It’s still full steam ahead for Mt. Laurel Schools’ new full-day kindergarten program in September.
According to district Superintendent George Rafferty, as of this week, enrollment figures for the full-day kindergarten program sat at 382 students.
According to Rafferty, the district’s current, half-day program has a total of 336 students enrolled.
Even if enrollments for next year’s full-day program were to hold even from this point forward, next year’s enrollment would eclipse those enrolled in the district’s current program by nearly 50 children.
Those figures were just the latest indication that members of the Mt. Laurel community were eager to take advantage of the new program.
The district opened its new, online registration portal for the program in January, and the district also held in-person verification of documents and registration completion during the week of Feb. 4.
In early April, Rafferty and Early Childhood Education Curriculum Supervisor James DeSimone also gave parents of those students registered for next year’s classes an overview of the district’s new kindergarten program and its curricular framework.
A file of the presentation is available on the district’s website at www.mtlaurelschools.org/Full-Day-K-2019-2020/.
The website also includes information on how to still register a child for the program if parents or guardians have not already done so, as well as the requirements a child must meet to be eligible.
The district’s new full-day kindergarten program is the culmination of years of careful financial planning by the district’s board of education, combined with resounding approval from voters in October for the district’s $35.5 million capital referendum.
In addition to various additional capital projects across the district, the referendum allowed the district to borrow for the funds needed to expand or renovate space at its elementary schools to make full-day kindergarten in Mt. Laurel a reality.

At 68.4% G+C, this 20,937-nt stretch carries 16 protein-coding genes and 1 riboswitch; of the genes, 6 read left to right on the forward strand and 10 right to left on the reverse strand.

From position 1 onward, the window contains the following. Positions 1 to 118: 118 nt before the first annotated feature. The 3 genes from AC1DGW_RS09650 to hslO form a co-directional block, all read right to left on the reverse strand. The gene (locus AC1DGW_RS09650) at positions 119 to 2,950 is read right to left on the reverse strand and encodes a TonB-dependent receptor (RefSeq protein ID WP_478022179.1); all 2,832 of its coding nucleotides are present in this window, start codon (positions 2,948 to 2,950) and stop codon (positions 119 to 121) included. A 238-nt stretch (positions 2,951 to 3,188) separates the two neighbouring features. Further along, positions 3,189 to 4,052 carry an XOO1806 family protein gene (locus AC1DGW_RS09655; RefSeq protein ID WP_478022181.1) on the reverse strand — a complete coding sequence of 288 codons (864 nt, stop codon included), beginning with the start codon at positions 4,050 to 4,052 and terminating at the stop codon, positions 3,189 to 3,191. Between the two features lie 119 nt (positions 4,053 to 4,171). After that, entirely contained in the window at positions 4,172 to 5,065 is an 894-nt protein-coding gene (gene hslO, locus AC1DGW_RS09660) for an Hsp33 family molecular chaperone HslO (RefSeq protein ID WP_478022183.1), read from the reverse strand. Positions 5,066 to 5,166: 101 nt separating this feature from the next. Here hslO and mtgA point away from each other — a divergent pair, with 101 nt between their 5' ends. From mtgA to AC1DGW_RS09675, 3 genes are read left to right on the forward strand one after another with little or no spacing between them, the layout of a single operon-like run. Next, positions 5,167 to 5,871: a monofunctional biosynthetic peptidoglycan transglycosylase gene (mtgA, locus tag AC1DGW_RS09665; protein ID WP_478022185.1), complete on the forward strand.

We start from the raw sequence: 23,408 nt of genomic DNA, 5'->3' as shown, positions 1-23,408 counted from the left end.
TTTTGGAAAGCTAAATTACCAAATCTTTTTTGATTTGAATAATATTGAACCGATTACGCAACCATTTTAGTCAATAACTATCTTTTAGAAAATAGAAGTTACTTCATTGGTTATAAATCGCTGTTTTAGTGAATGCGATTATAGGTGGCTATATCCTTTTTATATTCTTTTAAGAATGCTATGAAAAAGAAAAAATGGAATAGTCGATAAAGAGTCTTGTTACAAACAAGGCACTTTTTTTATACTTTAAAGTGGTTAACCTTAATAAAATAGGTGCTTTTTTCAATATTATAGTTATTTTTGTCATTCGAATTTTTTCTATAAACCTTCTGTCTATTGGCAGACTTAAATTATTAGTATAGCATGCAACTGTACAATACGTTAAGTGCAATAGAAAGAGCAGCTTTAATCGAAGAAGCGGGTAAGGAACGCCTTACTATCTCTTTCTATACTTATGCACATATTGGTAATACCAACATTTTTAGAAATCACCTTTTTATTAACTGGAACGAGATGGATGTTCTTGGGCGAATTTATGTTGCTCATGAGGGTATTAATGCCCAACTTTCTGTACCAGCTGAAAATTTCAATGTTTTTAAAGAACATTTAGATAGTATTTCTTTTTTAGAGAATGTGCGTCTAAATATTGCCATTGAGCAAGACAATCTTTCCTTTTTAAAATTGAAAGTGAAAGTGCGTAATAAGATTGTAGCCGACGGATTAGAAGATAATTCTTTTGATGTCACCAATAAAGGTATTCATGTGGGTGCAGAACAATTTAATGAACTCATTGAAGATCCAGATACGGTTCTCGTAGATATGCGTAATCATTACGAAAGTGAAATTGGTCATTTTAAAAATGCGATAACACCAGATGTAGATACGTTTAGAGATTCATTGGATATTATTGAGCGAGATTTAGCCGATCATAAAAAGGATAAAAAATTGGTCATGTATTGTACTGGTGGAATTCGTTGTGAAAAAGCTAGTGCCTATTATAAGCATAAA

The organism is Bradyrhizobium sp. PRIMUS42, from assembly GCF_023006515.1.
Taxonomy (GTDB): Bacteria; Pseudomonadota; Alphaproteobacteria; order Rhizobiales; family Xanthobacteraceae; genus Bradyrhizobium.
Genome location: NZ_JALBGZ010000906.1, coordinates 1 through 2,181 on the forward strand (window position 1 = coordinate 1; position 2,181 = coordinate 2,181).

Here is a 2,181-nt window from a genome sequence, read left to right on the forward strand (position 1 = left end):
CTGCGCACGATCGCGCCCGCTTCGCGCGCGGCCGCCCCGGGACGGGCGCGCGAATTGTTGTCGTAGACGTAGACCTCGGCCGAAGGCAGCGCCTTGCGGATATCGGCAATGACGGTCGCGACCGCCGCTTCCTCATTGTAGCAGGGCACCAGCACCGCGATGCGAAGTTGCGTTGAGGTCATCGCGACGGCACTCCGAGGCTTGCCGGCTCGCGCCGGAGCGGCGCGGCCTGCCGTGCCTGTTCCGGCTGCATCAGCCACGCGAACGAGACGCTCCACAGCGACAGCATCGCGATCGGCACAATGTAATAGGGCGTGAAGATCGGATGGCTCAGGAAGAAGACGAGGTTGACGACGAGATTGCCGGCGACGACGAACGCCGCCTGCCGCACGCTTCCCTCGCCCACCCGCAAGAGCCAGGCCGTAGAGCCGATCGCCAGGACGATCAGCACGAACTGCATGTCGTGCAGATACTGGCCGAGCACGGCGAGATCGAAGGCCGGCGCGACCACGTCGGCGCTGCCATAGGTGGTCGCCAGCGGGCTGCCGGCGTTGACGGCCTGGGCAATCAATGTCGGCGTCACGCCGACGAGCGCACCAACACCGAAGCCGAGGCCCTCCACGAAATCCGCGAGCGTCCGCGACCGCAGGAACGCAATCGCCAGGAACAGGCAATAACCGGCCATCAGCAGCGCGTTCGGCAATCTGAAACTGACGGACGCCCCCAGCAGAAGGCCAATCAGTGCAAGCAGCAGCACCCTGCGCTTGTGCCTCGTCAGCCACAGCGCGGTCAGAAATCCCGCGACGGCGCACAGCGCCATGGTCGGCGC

The referendum passed by a vote of 2,552 for, versus 646 against, meaning passage came from support of nearly 80 percent of those who voted.
Also of note, the district structured the timing of referendum so that it would not cause an increase in school debt service taxes.
The district accomplished this by waiting to hold the referendum until the district was nearly finished paying off the debt service expenditures taken on in 2001 to build Springville Elementary School and expand/renovate Hartford Upper Elementary School and Harrington Middle School.
The referendum also allowed the district to receive about 40 percent state aid on more than $31 million of the referendum’s costs.
The district also crafted the referendum after soliciting feedback from Mt. Laurel’s stakeholders during a series of strategic planning meetings in late 2017.
In addition to many parents and stakeholders requesting a full-day kindergarten program, the general purpose of meetings allowed the district to solicit feedback for a three-year strategic-action plan for the district to use as a guide.